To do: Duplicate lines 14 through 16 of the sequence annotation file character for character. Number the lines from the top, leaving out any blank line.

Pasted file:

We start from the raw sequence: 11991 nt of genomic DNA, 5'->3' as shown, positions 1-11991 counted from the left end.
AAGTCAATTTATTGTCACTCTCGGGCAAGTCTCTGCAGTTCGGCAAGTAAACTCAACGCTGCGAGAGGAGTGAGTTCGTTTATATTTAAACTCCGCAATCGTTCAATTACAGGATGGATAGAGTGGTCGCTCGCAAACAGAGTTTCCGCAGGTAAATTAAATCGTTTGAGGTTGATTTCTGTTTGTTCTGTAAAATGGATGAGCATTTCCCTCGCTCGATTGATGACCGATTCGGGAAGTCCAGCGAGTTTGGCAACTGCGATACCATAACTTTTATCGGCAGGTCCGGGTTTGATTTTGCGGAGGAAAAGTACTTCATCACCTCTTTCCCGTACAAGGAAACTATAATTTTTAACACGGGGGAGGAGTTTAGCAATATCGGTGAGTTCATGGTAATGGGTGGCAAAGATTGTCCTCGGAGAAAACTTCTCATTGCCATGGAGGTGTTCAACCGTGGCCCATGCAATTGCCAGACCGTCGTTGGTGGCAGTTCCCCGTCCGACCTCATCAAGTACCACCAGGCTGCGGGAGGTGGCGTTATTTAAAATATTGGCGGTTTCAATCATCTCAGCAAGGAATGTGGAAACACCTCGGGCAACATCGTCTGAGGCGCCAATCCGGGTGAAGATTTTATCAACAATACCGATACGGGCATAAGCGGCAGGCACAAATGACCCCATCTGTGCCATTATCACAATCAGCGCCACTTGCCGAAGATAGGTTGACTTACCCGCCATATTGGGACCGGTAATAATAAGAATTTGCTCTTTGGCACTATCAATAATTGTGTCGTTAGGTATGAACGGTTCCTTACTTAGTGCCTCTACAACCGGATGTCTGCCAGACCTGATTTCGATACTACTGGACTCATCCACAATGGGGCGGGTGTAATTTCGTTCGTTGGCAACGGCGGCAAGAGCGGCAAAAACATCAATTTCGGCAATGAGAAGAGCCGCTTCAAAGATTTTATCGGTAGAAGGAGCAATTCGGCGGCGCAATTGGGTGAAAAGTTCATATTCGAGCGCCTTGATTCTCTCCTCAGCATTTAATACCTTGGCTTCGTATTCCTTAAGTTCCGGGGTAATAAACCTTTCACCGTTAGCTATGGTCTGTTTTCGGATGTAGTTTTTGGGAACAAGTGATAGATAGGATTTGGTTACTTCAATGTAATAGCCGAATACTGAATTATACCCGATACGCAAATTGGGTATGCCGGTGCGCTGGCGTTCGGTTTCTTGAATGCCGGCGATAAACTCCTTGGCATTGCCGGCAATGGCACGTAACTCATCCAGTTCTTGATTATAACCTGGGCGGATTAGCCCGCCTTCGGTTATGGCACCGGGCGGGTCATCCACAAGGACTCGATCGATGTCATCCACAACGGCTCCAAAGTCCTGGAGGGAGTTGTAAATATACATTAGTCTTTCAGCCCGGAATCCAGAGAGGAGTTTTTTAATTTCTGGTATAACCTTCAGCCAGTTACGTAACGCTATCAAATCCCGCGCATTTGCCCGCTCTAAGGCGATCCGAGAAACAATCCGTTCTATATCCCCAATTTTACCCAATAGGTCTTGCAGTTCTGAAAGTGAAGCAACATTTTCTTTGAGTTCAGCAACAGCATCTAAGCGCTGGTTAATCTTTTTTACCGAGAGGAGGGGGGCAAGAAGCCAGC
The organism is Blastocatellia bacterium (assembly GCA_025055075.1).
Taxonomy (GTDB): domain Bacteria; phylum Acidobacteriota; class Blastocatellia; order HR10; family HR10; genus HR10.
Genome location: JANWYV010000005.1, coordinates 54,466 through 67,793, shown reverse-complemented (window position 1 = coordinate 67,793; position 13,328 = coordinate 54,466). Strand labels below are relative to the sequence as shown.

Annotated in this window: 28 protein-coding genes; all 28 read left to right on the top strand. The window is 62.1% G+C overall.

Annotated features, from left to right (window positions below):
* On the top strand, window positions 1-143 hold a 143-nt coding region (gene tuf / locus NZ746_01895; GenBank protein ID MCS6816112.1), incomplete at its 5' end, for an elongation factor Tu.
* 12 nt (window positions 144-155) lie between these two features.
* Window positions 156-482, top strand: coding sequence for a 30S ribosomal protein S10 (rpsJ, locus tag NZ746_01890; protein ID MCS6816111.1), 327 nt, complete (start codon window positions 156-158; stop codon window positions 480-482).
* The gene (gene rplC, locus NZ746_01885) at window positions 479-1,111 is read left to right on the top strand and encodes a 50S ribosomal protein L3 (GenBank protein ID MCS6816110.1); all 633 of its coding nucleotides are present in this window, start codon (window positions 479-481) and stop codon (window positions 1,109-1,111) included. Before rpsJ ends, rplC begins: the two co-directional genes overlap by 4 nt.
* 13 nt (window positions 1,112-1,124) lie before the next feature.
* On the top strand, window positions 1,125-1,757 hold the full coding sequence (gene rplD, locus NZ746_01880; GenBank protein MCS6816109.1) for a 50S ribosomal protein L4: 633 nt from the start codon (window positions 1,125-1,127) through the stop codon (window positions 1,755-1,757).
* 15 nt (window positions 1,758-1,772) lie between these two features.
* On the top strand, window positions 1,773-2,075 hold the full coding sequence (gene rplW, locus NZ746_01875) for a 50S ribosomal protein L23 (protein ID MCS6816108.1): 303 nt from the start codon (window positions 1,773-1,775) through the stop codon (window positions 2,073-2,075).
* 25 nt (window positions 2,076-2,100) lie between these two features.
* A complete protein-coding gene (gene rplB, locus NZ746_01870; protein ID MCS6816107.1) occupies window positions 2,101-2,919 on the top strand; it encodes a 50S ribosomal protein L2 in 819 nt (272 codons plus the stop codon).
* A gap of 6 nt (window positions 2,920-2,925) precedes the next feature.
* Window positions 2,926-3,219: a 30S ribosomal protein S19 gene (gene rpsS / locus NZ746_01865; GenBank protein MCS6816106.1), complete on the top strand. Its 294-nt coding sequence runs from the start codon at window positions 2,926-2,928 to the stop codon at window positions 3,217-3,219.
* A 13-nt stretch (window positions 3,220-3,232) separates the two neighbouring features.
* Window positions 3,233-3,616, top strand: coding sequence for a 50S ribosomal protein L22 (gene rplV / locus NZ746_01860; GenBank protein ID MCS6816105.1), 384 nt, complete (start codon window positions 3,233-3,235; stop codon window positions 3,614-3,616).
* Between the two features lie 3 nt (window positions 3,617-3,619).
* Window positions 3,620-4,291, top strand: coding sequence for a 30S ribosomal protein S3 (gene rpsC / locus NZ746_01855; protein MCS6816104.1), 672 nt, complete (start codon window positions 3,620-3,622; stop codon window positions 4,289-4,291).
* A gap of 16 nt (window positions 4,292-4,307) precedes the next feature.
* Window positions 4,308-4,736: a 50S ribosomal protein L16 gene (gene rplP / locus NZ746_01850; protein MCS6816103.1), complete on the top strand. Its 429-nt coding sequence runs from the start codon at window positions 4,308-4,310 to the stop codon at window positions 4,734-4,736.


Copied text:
* 15 nt (window positions 1,758-1,772) lie between these two features.
* On the top strand, window positions 1,773-2,075 hold the full coding sequence (gene rplW, locus NZ746_01875) for a 50S ribosomal protein L23 (protein ID MCS6816108.1): 303 nt from the start codon (window positions 1,773-1,775) through the stop codon (window positions 2,073-2,075).
* 25 nt (window positions 2,076-2,100) lie between these two features.